Results and Discussions The clustering algorithm performs well, with high true positive accuracy (TPA) and low false negative accuracy (FNA). RDME algorithm performs better than MBR and TPE algorithms in three LiDAR datasets. The RDME algorithm performs better when the number of LiDAR laser rays is increased and the point cloud is dense, and the total true positive accuracy (TTPA) is improved by up to 4.52 percentage points. For PPA, the performance of RDME algorithm is improved by up to 8.14 percentage points. The RDME algorithm can effectively estimate the direction of the target object, and the adaptive threshold clustering method based on LiDAR parameters can effectively identify the target objects at different distances and improve the clustering algorithm’s accuracy (Table 2). In the same frame sequence, the detection speeds of the RDME, MBR, and TPE algorithms differ. The average detection time of the RDME algorithm is 14.84 ms, 19.48 ms, and 19.71 ms respectively (excluding the link time of data transmission) in the first LiDAR datasets, and RDME algorithm detection time is 23.81% lower than the MBR algorithm, and 24.71% less than TPE algorithm; the average detection time of the RDME algorithm is 38.10 ms, 47.02 ms and 48.07 ms respectively in second LiDAR datasets, and the RDME algorithm detection time is 18.97% lower than MBR algorithm and 20.74% less than TPE algorithm; the average detection time of the RDME algorithm is 12.78 ms, 15.3 5 ms and 15.56 ms respectively in the third LiDAR datasets, and the RDME algorithm detection time is 16.74% lower than MBR algorithm and 17.86% less than TPE algorithm (Fig. 11). The results show that the RDME algorithm has less detection time and better real-time performance than the MBR algorithm and TPE algorithm.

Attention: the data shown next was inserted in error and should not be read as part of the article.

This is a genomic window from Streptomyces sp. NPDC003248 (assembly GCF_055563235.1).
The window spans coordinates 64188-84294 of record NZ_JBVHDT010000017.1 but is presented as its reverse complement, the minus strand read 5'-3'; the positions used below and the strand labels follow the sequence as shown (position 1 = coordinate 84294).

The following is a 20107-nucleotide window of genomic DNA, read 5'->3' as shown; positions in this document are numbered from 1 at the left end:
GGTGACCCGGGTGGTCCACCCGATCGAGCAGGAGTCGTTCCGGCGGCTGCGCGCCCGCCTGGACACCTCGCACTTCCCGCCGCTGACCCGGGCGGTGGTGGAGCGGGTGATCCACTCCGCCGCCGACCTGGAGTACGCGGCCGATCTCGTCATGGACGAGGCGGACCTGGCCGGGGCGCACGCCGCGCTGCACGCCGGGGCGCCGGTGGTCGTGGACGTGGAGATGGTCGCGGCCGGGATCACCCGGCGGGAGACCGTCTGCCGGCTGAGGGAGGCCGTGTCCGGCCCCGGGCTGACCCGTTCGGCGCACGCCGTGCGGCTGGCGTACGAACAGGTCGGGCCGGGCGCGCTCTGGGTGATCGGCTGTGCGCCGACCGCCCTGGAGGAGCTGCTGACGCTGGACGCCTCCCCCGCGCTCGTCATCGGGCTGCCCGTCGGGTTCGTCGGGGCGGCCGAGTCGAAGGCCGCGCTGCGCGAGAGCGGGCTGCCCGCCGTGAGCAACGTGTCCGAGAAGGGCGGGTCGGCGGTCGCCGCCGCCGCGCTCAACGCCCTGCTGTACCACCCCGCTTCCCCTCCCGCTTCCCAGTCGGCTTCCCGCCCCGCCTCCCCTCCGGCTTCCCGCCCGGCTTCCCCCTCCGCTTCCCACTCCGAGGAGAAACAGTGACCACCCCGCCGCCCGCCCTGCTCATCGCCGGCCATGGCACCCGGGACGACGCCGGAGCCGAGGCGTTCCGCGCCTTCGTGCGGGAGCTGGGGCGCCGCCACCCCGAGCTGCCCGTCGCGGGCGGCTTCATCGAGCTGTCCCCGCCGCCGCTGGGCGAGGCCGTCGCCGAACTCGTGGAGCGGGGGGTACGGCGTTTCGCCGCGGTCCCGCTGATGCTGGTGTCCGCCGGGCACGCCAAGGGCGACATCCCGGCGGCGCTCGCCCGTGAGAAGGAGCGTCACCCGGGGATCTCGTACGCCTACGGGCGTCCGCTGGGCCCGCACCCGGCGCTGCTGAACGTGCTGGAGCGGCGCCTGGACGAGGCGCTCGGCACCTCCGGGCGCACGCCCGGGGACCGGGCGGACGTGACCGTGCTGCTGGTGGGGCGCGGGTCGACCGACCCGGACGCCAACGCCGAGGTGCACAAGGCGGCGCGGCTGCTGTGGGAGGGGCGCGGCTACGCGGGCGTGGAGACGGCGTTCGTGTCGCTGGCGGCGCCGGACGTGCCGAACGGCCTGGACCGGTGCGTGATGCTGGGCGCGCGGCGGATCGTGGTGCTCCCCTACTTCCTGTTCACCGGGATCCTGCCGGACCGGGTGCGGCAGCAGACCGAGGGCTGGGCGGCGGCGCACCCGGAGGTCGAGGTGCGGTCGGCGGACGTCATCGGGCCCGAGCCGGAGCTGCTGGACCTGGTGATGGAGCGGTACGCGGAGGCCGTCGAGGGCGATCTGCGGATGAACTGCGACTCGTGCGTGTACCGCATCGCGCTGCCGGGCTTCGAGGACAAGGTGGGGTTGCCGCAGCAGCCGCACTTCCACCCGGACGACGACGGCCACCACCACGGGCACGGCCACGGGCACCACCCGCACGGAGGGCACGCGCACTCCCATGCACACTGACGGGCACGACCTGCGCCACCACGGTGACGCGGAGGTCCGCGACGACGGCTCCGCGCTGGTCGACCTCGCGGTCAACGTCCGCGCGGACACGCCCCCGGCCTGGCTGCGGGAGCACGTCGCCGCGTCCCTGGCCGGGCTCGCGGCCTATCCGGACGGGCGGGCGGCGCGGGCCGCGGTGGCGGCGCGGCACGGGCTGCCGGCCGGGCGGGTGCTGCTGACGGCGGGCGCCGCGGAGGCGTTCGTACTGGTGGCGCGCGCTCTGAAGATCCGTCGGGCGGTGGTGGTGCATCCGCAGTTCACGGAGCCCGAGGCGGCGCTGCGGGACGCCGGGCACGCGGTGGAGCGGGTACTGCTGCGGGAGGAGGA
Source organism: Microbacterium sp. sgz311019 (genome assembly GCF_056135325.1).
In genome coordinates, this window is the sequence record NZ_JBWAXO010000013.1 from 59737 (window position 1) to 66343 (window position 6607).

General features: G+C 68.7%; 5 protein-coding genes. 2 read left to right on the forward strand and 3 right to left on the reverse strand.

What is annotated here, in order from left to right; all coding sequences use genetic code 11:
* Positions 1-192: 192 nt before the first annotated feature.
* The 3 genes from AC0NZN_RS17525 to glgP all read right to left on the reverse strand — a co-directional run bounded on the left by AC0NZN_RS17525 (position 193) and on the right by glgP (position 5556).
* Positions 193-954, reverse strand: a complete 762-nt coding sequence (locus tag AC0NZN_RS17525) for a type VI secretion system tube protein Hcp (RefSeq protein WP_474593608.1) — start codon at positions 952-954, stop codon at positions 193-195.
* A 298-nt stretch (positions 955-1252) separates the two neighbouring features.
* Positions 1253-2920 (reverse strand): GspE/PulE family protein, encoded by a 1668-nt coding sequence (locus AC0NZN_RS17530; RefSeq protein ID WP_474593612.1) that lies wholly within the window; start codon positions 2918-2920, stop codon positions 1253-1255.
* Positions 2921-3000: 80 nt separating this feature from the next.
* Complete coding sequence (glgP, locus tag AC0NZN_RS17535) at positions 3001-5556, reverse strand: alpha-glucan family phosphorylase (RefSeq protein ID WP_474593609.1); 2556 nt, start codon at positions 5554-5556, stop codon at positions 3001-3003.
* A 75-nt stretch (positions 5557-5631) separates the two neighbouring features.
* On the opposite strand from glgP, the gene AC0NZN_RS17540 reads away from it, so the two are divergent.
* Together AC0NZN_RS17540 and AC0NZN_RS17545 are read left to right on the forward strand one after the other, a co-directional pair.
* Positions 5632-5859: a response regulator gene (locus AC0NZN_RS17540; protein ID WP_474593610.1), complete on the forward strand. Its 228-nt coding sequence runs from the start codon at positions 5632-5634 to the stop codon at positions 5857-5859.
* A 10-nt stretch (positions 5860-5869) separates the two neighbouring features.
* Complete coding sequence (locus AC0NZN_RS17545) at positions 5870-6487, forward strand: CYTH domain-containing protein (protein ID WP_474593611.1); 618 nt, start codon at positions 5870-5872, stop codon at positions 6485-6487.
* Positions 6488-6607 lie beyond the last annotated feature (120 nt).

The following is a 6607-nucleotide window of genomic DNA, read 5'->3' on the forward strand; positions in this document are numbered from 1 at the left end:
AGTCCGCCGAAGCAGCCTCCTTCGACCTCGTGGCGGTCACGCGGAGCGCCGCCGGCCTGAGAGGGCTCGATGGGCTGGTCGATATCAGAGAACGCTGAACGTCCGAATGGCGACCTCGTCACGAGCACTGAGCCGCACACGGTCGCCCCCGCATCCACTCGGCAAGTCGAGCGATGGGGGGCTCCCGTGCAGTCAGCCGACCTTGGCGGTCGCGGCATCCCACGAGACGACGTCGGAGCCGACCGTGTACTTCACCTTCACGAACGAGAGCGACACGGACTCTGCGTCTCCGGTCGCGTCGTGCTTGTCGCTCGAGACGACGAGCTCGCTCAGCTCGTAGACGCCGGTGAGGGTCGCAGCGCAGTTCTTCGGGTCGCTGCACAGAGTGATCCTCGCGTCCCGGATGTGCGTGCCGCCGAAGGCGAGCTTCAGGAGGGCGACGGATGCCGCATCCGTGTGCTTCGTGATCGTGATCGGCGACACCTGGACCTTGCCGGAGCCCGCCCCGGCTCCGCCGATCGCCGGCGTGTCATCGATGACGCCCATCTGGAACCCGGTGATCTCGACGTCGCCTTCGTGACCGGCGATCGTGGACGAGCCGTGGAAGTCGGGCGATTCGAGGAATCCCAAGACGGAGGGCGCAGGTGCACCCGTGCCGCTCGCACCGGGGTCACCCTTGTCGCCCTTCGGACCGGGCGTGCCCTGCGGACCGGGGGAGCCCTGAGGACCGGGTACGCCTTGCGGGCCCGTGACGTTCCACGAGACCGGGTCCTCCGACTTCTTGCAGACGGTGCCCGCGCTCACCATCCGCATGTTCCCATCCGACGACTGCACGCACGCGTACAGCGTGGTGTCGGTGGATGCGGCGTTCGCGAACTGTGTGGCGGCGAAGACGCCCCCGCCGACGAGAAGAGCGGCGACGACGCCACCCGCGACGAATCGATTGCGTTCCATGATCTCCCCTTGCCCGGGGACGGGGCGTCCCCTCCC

Conclusions A ground segmentation method based on sector bin box and slope threshold is proposed, which can meet the real-time and accuracy requirements of ground point cloud segmentation. This paper proposes an algorithm for determining the clustering threshold based on LiDAR performance parameters to process the point cloud, overcoming the problem that European clustering relies on setting the distance threshold. For obstacles at different distances, the clustering algorithm can achieve a better clustering effect. A pose detection (RDME) algorithm is proposed to detect the pose information of the target obstacle based on the feature that the point cloud is concentrated on the surface of the target object after projection. The position detection (RDME) algorithm is compared to the MBR algorithm and the TPE algorithm using three different types of LiDAR datasets. Compared with the MBR algorithm, the RDME algorithm improves detection accuracy by 1.12%, 3.98%, and 8.14%, and reduces detection time by 23.81%, 18.97%, and 16.74%; compared with the TPE algorithm, the detection accuracy of the RDME algorithm is improved by 2.43%, 3.63%, and 6.57% respectively, and the detection time is reduced by 24.71%, 20.74%, and 17.86% respectively. The RDME algorithm’s detection accuracy and real-time performance have been significantly improved. The algorithm’s maximum average detection time is 47.02 ms, which is less than 0.1 s of the 10 Hz LiDAR’s real-time requirement. It can meet the real-time needs of intelligent vehicles and is a more efficient method.